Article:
${a}_{0}=\frac{1}{T}\ue89e{\int}_{0}^{T}\ue89ef\ue8a0\left(x\right)\ue89e\uf74cx$
${a}_{n}=\frac{1}{T}\ue89e{\int}_{0}^{T}\ue89ef\ue8a0\left(x\right)\ue89e\mathrm{cos}\ue8a0\left(n\ue89e\phantom{\rule{0.3em}{0.3ex}}\ue89e\omega \ue89e\phantom{\rule{0.3em}{0.3ex}}\ue89ex\right)\ue89e\uf74cx$
${b}_{n}=\frac{1}{T}\ue89e{\int}_{0}^{T}\ue89ef\ue8a0\left(x\right)\ue89e\mathrm{sin}\ue8a0\left(n\ue89e\phantom{\rule{0.3em}{0.3ex}}\ue89e\omega \ue89e\phantom{\rule{0.3em}{0.3ex}}\ue89ex\right)\ue89e\uf74cx$

The trigonometric Fourier series includes the sum of functions multiplied by a coefficient plus a constant, so a neural network may be built based on the previous equations.

FIG. 3 illustrates the topology of a preferred embodiment of a neural network 300 which is composed of two layers—a first layer 310 and a second layer 320. On the first layer 310, the activation function of the neurons are trigonometric functions. On the second layer 320 the results of the activation functions multiplied by its weights plus a constant are summed. This constant is the mean value of the function; the weights are the coefficients of the Fourier trigonometric series.

One advantages of this topology is that the weights of the network may be computed using analytical methods as a linear equation system. The error on the solution decreases when the number of neurons is augmented which corresponds to adding more harmonics according to the Fourier series.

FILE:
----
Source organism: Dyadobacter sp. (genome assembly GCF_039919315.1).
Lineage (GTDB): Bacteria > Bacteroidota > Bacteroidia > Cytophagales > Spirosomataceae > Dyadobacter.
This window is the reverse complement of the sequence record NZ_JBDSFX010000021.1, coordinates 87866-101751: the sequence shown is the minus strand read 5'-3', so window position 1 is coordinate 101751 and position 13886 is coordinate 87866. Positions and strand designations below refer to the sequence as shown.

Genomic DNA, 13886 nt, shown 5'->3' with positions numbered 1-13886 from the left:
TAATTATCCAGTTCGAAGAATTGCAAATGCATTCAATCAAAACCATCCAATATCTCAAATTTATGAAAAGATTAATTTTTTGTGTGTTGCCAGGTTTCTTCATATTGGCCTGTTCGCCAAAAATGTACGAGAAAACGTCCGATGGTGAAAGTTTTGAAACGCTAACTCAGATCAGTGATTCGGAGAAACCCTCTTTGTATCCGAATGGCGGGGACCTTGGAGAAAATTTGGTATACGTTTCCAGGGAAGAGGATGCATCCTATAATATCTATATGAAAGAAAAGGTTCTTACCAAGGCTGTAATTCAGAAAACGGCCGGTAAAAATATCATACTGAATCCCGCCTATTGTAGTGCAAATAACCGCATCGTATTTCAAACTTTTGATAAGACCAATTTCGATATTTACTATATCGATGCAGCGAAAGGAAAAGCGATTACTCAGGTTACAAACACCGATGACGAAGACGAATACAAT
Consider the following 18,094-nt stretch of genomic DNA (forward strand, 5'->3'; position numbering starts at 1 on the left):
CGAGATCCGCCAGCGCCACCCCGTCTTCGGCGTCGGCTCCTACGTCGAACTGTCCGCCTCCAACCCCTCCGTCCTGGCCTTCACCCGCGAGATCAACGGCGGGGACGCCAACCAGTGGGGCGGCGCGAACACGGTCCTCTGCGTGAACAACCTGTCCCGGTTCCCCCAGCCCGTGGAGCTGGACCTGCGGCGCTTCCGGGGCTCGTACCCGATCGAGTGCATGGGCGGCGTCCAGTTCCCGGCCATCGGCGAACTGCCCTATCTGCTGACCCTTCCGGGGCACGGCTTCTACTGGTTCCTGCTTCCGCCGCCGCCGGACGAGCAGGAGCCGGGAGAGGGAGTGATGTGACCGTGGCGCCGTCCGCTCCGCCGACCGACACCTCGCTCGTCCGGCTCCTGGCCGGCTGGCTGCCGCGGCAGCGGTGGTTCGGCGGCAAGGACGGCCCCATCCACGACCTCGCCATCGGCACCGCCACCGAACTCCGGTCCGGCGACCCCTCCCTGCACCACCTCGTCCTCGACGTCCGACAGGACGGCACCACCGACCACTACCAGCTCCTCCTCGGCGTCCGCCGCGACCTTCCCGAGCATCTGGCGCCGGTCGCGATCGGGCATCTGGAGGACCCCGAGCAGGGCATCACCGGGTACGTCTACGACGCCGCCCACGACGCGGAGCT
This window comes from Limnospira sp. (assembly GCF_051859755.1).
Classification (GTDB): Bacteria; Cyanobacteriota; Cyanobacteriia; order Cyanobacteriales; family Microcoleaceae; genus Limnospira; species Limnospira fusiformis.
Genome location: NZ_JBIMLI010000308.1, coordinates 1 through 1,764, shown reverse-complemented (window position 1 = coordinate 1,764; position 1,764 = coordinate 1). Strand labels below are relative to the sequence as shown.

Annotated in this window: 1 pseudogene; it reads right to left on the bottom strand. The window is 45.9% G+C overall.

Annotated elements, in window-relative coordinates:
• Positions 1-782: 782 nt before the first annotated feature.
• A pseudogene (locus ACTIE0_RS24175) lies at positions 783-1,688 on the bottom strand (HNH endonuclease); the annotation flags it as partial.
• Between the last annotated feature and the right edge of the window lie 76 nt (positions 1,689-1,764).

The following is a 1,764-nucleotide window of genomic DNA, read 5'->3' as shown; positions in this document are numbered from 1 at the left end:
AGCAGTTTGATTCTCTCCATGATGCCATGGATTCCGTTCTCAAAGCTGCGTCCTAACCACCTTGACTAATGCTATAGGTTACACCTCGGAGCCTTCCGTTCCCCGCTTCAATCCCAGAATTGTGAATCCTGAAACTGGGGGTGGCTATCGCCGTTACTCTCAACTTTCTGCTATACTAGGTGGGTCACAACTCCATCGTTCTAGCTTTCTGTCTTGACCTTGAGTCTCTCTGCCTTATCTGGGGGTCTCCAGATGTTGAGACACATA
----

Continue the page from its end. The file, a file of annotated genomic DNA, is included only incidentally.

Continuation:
To train the network we need to know the available inputs and outputs. The traditional faun to train a network is to assign random values to the weights and then wait for the function to converge using the gradient descendent method. Using this topology the network is trained using the least squares method fixing a finite number of neurons and arranging the system in a matrix form Ax=B. Approximating the function with pair functions we will use cosines, if we want to do it with impair functions we will use sine.

Considering the sum of squared differences between the values of the output function, and the ones given by the function ƒ(x, a_{0},K a_{n}) in the corresponding points, we will choose the parameters a_{0},K a_{n }such that the sum will have the minimum value:

$S\ue8a0\left({a}_{0},{\mathrm{Ka}}_{n}\right)=\sum _{i=1}^{m}\ue89e{\left[{y}_{i}f\ue8a0\left(x,{a}_{0},K\ue89e\phantom{\rule{0.3em}{0.3ex}}\ue89e{a}_{n}\right)\right]}^{2}=\mathrm{min}$

Using cosines:

$S\ue8a0\left({a}_{0},K\ue89e\phantom{\rule{0.3em}{0.3ex}}\ue89e{a}_{n}\right)=\sum _{i=1}^{m}\ue89e{\left[{y}_{i}\left(1/2\ue89e\phantom{\rule{0.3em}{0.3ex}}\ue89e{a}_{0}+\sum _{k=1}^{\infty}\ue89e{a}_{k\ue89e\phantom{\rule{0.3em}{0.3ex}}}\ue89e\mathrm{cos}\ue8a0\left(k\ue89e\phantom{\rule{0.3em}{0.3ex}}\ue89e{\omega}_{0}\ue89ex\right)\right)\right]}^{2}=\mathrm{min}$

This way the problem is reduced to find the parameters a_{0},K a_{n }for which S(a_{0},K a_{n}) has a minimum:

$\frac{\partial S}{\partial {a}_{0}}\frac{1}{2}\ue89e\sum _{i=1}^{m}\ue89e\left[{y}_{i}\left(1/2\ue89e\phantom{\rule{0.3em}{0.3ex}}\ue89e{a}_{0}+\sum _{k=1}^{\infty}\ue89e{a}_{k}\ue89e\mathrm{cos}\ue8a0\left(k\ue89e\phantom{\rule{0.3em}{0.3ex}}\ue89e{\omega}_{0}\ue89ex\right)\right)\right]=0$
$\frac{\partial S}{\partial {a}_{p\ue89e\phantom{\rule{0.3em}{0.3ex}}}}\ue89e\sum _{i=1}^{m}\ue89e\left[{y}_{i}\left(1/2\ue89e{a}_{0}+\sum _{k=1}^{\infty}\ue89e{a}_{k}\ue89e\mathrm{cos}\ue8a0\left(k\ue89e\phantom{\rule{0.3em}{0.3ex}}\ue89e{\omega}_{0}\ue89ex\right)\right)\ue89e\left(n\ue89e\phantom{\rule{0.3em}{0.3ex}}\ue89e{\omega}_{0}\ue89ex\right)\right]=0$
$\mathrm{for}\ue89e\phantom{\rule{0.8em}{0.8ex}}\ue89ep\ge 1$

This equation system may be the written in the matrix form Ax=B: